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September 27, 2019

As vaping illnesses spike to 805 cases, Congress launches hearings

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    Congress this week held public hearings on the risks of vaping following a surge in cases of a mysterious illness that is linked to e-cigarettes and vaping products and has killed at least 12 people.

    Cases of a mysterious vaping illness jump by 52%, CDC says

    CDC on Thursday said officials from 46 states and one U.S. territory have reported 805 confirmed and probable cases of lung illness linked to e-cigarettes and vaping products, that's up 52% from last week when the agency was tracking 530 such cases. CDC also reported 12 deaths believed to be tied to the illness in 10 states. The Associated Press reports that Mississippi on Thursday reported a 13th death tied to the illness.

    Anne Schuchat, CDC's principal deputy director who is overseeing the agency's investigation into the matter, said she expects the number of cases to increase further as state officials report new cases in the ongoing outbreak.

    FDA officials last month said they have found vitamin E acetate in many of the tested tetrahydrocannabinol (THC) vaping samples, and researchers have noted that the chemicals in vaping liquids "undergo thermal degradation" when they are heated, producing new, potentially harmful compounds.

    However, FDA on Thursday said it has yet to identify a single common factor linking the cases and deaths. According to the Washington Post, FDA's tests have shown the deaths involved patients who used e-cigarettes with just nicotine; just THC, which is the high-inducing chemical found in marijuana; and a combination of the two.

    CDC warns against e-cigarette use at congressional hearing

    During the House Oversight and Reform Committee's Economic and Consumer Policy Subcommittee hearing on Tuesday lawmakers heard testimony from Schuchat, as well as representatives from the American Lung Association, Illinois Department of Public Health, and parents of children affected by the vaping illness.

    Schuchat in her testimony reiterated that CDC still does not know which compound, including THC or Vitamin E acetate or others, may be linked to the illness.

    CDC at the hearing told lawmakers that consumers should avoid all vaping products until health officials identify the cause of the vaping illness, which Schuchat said has probably sickened "hundreds more" people since the updated numbers were released last week.

    "At this point I think caution in all products is recommended," Schuchat told the House Oversight and Reform Committee. "The identification of the cause or causes for the outbreak may take substantial time and continuing effort," she continued. "It may not even be the THC or the nicotine. It may be the additives or substances that may be common. It may be the material is not labeled appropriately."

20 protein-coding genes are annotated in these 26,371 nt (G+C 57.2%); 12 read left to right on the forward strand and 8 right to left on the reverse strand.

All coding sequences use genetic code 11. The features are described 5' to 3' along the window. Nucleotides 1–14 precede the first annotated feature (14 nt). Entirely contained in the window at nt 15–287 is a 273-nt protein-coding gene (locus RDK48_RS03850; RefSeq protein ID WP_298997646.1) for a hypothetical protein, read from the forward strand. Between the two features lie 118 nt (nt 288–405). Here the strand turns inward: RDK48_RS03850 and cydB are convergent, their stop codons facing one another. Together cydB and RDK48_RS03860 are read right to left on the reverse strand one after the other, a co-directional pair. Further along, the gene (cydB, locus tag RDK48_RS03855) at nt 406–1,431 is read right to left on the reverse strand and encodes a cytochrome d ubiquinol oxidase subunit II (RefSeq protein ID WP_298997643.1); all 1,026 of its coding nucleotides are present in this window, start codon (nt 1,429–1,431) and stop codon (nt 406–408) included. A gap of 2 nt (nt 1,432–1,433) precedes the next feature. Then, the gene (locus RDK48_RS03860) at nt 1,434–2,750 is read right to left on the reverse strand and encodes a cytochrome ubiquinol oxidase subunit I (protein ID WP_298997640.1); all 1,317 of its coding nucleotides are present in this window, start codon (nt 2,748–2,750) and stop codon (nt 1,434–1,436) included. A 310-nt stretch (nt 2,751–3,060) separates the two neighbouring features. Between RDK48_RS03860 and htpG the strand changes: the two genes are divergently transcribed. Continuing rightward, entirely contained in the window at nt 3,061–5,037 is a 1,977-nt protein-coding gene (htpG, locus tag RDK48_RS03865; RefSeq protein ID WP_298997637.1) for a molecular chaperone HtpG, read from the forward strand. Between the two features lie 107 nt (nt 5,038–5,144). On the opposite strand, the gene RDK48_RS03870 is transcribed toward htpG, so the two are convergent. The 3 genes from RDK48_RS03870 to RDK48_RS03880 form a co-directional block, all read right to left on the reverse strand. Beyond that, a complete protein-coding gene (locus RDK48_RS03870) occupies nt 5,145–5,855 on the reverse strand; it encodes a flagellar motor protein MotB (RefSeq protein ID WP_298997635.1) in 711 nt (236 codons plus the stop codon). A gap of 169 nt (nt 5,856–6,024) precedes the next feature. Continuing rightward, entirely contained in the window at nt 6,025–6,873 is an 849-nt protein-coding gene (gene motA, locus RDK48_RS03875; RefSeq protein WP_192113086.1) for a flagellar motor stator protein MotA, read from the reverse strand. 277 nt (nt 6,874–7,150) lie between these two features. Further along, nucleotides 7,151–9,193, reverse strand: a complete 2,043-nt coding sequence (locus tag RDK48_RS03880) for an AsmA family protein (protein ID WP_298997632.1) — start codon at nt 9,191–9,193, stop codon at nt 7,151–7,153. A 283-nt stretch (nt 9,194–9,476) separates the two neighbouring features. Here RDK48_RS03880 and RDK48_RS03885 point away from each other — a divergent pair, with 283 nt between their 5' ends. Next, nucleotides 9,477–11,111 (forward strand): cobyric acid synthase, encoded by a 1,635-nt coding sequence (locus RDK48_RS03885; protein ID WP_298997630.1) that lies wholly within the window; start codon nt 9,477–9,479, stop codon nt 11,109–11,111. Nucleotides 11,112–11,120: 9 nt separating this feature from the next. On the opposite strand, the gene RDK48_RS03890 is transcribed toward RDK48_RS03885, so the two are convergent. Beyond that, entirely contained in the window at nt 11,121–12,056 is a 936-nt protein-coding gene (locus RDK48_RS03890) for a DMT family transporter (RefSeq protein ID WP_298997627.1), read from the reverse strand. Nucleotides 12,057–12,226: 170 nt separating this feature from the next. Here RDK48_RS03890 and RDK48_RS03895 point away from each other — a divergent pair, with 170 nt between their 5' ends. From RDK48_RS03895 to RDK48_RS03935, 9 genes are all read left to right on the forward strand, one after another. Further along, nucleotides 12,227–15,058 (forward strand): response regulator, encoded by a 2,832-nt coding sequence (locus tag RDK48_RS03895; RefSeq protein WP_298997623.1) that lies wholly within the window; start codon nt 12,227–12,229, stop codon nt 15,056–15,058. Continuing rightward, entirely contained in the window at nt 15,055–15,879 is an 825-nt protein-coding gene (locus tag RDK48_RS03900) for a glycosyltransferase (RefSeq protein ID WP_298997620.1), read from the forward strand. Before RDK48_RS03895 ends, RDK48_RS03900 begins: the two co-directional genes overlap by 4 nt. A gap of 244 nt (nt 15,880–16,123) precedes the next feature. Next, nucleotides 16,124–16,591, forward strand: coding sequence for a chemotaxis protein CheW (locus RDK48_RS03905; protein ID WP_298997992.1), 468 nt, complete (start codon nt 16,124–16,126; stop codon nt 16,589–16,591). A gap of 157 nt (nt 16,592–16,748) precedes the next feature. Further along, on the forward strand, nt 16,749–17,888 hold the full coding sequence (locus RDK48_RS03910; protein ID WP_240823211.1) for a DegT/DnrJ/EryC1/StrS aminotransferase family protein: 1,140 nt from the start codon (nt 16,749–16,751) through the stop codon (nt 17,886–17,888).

But telling consumers to avoid vaping might be easier said than done, according to Schuchat. She added that some e-cigarette makers are producing products that contain nicotine salts, which increase the amount of the addictive substance that reaches the brain, making the products "even more addictive" to younger consumers whose brains are still developing.

    Ruby Johnson, the mother of a student who was hospitalized last month with severe respiratory problems linked to vaping, alleged that e-cigarette companies have treated teens like "guinea pigs," adding that the products should be banned to prevent further cases of the illness, NPR reports.

    "These products flooded the market without anyone knowing how they would cause damage, and now we're trying to clean up a mess," Johnson said. "If this was romaine lettuce, the shelves would be empty."

    But some lawmakers argued that e-cigarettes should still be available as a "harm reduction" approach for adults who are trying to quit smoking combustible cigarettes.

    "We can both prevent children from using e-cigarettes, while also ensuring that they remain available for those adults who are choosing to quit smoking," Rep. Carol Miller (R-W.Va.) said.

    However, Albert Rizzo, chief medical officer of the American Lung Association, at the hearing said "FDA has not found any e-cigarette to be safe and effective in helping smokers quit." Additionally, the agency has not approved e-cigarettes for smoking-cessation, he added.

    FDA warns against e-cigarette use at second hearing

    During the House Committee on Energy and Commerce's Subcommittee on Oversight and Investigations hearing Wednesday lawmakers heard from acting FDA Commissioner Ned Sharpless, as well as several state public health department officials.

    Sharpless during the hearing said, "E-cigarette products are not safe," and warned that FDA has not approved any e-cigarette product for use. Sharpless said FDA is finalizing a compliance plan to evaluate e-cigarettes, and told lawmakers that implementing a new user fee program for e-cigarette makers could help the agency's enforcement actions (LaVito, CNBC, 9/24; Aubrey, "Shots," NPR, 9/24; Cornwell, Reuters, 9/24; Ayesh/Rummler, Axios, 9/26; Stobbe, Associated Press, 9/26; Wang, Inside Health Policy, 9/25 [subscription required]).

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